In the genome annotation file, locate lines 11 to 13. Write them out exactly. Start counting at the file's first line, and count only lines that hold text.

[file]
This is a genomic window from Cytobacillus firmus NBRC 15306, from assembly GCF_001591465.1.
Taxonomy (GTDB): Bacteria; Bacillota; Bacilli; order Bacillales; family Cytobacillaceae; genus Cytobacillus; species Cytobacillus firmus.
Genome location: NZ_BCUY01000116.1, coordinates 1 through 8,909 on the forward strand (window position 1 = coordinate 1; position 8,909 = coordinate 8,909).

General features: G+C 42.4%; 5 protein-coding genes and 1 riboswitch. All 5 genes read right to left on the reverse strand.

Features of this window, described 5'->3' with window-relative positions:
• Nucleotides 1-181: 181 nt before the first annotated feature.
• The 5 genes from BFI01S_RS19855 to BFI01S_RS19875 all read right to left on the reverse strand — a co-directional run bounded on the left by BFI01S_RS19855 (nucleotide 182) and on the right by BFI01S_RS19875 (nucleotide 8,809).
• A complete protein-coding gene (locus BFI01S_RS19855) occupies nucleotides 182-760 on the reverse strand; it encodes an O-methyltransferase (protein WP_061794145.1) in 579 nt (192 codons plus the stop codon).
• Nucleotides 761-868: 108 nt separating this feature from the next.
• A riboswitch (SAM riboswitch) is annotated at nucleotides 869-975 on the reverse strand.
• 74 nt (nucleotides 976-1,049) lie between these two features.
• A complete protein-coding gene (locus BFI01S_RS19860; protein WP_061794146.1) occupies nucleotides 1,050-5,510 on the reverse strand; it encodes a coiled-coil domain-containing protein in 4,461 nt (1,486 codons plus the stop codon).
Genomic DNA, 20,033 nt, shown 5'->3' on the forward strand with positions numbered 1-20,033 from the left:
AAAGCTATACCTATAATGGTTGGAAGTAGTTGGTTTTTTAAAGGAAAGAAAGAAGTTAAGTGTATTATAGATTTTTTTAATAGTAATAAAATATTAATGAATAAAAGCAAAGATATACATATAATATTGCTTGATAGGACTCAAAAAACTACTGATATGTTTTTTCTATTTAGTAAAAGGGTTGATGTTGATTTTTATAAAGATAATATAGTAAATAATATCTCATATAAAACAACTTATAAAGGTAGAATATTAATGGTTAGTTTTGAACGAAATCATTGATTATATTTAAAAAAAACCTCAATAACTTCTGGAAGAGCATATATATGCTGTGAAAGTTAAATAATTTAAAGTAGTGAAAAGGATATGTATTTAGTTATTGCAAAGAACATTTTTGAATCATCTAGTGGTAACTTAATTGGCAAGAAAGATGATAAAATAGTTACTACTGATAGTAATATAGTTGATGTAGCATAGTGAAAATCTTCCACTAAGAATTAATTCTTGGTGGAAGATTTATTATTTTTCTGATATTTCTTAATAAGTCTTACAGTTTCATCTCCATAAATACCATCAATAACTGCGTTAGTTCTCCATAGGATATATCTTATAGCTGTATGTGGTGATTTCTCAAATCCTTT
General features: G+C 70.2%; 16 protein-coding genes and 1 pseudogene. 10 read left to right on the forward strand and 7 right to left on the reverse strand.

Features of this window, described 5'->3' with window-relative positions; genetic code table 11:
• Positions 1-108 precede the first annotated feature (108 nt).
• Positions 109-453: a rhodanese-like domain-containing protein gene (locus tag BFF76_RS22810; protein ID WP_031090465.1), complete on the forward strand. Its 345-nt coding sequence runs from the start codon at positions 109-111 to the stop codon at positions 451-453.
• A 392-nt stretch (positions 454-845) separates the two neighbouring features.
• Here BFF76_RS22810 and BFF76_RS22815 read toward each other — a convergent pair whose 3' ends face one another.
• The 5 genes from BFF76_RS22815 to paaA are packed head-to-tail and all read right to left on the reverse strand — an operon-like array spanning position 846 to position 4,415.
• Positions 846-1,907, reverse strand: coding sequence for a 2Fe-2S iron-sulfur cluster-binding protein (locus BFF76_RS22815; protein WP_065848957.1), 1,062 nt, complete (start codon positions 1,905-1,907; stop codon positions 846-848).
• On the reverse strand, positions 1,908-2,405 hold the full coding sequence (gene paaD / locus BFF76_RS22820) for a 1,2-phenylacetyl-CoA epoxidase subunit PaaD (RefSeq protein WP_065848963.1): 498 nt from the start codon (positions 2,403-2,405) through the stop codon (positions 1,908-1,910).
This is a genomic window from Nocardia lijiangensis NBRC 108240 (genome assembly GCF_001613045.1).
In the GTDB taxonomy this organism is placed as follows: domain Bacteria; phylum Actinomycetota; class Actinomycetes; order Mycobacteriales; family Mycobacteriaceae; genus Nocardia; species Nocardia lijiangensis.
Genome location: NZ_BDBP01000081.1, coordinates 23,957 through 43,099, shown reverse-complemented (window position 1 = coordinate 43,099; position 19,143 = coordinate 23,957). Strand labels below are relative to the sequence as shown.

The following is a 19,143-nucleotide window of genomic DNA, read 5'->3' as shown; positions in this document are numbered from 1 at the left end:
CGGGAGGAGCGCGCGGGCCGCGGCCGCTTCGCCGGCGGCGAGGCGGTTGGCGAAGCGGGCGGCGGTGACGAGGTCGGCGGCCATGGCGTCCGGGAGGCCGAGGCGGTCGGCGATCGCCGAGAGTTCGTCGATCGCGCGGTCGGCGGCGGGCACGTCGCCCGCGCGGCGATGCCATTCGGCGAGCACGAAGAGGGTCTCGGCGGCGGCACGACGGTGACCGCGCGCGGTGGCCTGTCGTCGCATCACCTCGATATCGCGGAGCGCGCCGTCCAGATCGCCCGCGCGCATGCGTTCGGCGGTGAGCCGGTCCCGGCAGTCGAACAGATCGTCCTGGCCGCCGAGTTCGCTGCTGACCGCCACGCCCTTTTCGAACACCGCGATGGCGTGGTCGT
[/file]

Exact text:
• 74 nt (nucleotides 976-1,049) lie between these two features.
• A complete protein-coding gene (locus BFI01S_RS19860; protein WP_061794146.1) occupies nucleotides 1,050-5,510 on the reverse strand; it encodes a coiled-coil domain-containing protein in 4,461 nt (1,486 codons plus the stop codon).
Genomic DNA, 20,033 nt, shown 5'->3' on the forward strand with positions numbered 1-20,033 from the left: